While the title of the article is a bit misleading, Americans Are Gaining, but ‘Ideal’ Weight Keeps Shrinking presents some interesting history:
Sixty years ago, Metropolitan Life Insurance created the first widely accepted charts setting ideal weights for American men and women. ‘Overweight is so common,’ the company declared at the time, ‘that it constitutes a national health problem of the first order.’
I didn’t realize “overweight” was a noun, and I didn’t realize it was already a national health problem sixty years ago.
Naturally, “ideal” weights have changed over the years.
Until the early 20th century, however, an extra 10, 20 or even 30 pounds of flesh was considered a sign of robust health — a buffer against so-called wasting diseases, such as tuberculosis. In her prime, the actress Lillian Russell, after whom the “American Beauty” rose was named, weighed 200 pounds. During his presidency, which started in 1909, William Howard Taft weighed more than 300 pounds.
A few thoughts:
- Until the early 20th century, an extra 10, 20, or even 30 pounds of flesh probably meant you were almost as big as a trim 21st-century American. And if you were a farmer or laborer, it might have been lean mass.
- Lillian Russell was not 200 pounds in her youth, and she wore a corset. That tends to shift the extra weight to where it’s welcome.
- Taft did not look good at 300 pounds, and he was the butt of many jokes.
In 1941, for example, an average 5-foot-10-inch 35-year-old man weighed about 171 pounds. Metropolitan Life’s weight chart for men, published in 1943, set the desirable weight for that man at 159.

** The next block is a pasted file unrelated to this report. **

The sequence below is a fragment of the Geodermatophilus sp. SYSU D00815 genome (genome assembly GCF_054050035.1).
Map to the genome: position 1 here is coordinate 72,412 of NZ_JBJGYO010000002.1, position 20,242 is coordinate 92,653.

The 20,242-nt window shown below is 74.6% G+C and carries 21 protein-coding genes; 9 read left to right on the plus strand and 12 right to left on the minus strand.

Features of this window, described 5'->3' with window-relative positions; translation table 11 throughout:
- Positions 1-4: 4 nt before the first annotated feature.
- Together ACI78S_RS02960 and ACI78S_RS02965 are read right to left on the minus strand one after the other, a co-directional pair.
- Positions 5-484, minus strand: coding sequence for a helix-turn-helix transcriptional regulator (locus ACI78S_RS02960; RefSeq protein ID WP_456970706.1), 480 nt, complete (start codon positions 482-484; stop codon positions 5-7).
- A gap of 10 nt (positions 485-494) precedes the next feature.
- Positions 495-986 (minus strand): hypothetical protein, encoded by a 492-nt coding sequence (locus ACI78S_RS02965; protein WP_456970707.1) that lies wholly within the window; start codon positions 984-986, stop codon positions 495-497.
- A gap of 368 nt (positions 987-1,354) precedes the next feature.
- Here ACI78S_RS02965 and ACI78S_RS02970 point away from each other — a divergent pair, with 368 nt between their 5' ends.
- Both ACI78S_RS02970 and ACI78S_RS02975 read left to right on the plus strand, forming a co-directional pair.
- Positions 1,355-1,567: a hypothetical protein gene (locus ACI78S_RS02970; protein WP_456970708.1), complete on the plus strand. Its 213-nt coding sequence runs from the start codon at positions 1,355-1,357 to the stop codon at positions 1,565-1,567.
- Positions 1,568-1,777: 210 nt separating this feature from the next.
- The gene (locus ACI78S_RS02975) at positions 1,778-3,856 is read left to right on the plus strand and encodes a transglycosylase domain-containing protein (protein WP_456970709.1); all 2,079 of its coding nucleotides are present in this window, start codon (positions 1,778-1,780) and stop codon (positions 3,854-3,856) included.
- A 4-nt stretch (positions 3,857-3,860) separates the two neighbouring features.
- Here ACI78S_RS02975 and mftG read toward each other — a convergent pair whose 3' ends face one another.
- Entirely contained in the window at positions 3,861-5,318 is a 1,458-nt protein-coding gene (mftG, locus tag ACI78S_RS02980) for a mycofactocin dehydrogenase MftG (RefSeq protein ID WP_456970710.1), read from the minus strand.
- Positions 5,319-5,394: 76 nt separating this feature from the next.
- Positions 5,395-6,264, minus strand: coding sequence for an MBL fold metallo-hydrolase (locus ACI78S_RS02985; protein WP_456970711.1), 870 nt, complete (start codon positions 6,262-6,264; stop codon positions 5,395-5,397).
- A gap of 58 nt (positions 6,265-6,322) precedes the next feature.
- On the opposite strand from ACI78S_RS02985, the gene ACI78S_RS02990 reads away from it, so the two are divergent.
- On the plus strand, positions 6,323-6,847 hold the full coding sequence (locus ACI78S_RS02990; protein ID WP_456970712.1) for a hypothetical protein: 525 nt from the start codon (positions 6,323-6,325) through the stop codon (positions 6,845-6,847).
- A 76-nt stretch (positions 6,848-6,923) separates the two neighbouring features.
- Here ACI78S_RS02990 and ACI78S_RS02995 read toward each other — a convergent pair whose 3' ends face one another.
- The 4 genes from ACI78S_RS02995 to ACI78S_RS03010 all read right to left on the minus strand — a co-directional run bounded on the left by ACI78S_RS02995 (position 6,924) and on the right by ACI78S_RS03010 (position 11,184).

By 1963, the average 5-foot-10-inch 35-year-old man weighed 169 pounds. Luckily for him, Metropolitan Life had just revised its weight charts, resetting his ideal weight to 165, six pounds heavier than the 1943 charts.
In 1983, Metropolitan Life again revised its charts to reflect new health and mortality data. Desirable weights were raised for most people, roughly two to eight pounds depending on height and frame size.
Interestingly, I’d never read the history of the body-mass index before:
While some health professionals still use Metropolitan Life’s weight charts, many others have begun using another gauge of fat: body mass index, a stricter measure for many people. Developed by a Belgian statistician, Adolphe Quetelet, in the 19th century, the formula (weight in kilograms divided by the square of one’s height in meters) in 1998 became the U.S. government’s official standard of healthy weights. Using the new definition, an additional 25 million Americans instantly qualified as fat or obese. Today, about 97 million adults in America are considered overweight.
One of my fitness goals was to reach a BMI of 30 — technically obese — at single-digit body-fat. Technically, a six-foot, 221-pound bodybuilder has the same BMI as a six-foot, 221-pound couch potato.